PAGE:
The guy calls himself “The Pressured Prepper,” and he has a whole YouTube channel chock full of ideas for when the SHTF (google it). I haven’t located a web site for the guy, but his videos are, to say the least, entertaining. He posits that a credible sourdough starter can be made and maintained with just a tiny bit of flour and water and no added yeast. I showed the video to E., and she was intrigued. So we’ve tried it. I did find that (and he did reference) a similar idea on the King Arthur Flour (heretofore referred to as KAF) web site, so it really must be a thing.

So here’s the scoop: The Pressured Prepper says to combine three tablespoons of flour—he suggests a mix of bread and whole wheat flours, and a bit of rye flour if you have it on hand— with two tablespoons of dechlorinated water, and mix well in a pint-size canning jar, cover and set it on the counter at room temperature (dechlorinated water is just really tap water that has sat overnight in an open container, so that the chlorine gas evaporates). The mix of flour—it doesn’t want any all-purpose flour—provides the starter additional capabilities for capturing wild yeasts that are in the air. The Prepper goes on to say that you can speed up the process by using pineapple juice instead of water, and adding just a pinch of active dry yeast.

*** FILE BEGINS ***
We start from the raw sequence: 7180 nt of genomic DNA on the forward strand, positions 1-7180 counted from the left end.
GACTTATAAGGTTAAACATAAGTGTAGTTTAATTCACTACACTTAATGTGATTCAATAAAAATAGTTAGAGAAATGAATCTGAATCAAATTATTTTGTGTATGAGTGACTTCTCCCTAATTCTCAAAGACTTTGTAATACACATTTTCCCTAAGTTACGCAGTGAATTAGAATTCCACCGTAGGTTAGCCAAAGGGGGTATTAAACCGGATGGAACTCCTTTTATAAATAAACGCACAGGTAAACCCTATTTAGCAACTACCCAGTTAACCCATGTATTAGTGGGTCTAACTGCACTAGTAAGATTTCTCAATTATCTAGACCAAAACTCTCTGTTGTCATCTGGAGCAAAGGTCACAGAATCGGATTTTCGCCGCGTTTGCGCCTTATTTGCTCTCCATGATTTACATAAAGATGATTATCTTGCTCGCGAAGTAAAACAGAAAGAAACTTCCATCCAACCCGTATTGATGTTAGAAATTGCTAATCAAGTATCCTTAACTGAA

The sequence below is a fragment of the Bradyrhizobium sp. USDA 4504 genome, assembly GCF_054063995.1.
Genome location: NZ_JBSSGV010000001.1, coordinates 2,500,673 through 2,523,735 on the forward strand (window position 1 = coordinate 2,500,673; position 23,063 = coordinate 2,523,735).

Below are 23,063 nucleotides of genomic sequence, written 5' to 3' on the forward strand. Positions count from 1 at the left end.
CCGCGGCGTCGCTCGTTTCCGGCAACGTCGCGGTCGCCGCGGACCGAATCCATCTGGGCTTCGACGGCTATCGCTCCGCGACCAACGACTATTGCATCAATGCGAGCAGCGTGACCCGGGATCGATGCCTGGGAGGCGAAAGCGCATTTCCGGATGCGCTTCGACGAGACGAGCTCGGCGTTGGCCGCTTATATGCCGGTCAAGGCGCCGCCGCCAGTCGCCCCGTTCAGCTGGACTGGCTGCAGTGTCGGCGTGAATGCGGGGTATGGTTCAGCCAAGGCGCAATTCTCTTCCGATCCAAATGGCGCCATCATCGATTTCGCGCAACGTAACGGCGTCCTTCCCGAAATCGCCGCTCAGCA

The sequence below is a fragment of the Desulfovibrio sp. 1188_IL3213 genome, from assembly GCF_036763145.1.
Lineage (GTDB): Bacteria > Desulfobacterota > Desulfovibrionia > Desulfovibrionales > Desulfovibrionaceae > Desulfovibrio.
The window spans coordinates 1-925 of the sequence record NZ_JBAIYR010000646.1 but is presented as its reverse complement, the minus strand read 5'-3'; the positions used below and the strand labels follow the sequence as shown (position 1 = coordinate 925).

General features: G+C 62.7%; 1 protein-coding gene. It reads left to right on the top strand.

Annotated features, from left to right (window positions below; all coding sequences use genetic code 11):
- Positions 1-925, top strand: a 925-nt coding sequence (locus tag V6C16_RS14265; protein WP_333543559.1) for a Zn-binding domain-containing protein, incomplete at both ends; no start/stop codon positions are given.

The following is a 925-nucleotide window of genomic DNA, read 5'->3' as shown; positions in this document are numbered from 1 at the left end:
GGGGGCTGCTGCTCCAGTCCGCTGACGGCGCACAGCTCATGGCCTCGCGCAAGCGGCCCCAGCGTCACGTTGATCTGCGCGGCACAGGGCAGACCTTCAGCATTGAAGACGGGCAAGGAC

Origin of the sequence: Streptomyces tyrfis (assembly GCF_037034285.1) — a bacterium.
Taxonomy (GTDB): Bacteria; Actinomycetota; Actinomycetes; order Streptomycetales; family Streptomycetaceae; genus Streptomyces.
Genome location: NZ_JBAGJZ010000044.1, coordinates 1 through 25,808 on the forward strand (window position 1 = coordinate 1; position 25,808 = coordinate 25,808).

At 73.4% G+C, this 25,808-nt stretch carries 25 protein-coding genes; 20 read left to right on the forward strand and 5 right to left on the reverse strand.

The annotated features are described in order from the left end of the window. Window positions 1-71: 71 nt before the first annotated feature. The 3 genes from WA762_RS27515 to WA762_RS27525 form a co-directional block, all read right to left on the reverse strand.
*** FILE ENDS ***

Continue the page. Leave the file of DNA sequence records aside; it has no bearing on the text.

This morning E opted for the quick-start method, and made her original starter (pictured above) using three tablespoons of a 50-50 blend of bread and whole-wheat flours, two tablespoons of pineapple juice, and that pinch of yeast (she said that it felt a bit like cheating, but wanted to give it every chance of succeeding). Now we’ll let it sit on the counter in the jar. The directions say to feed the starter three tablespoons of flour and two tablespoons of water once a day.

So that’s what we’ll do.

My plan is to try to blog something every day here in the JQK, so the likelihood is that you will get daily updates on the progress of this small-batch sourdough starter.

Here’s hoping, and we’ll see you soon. Stay well, be careful, and WASH YOUR HANDS!!!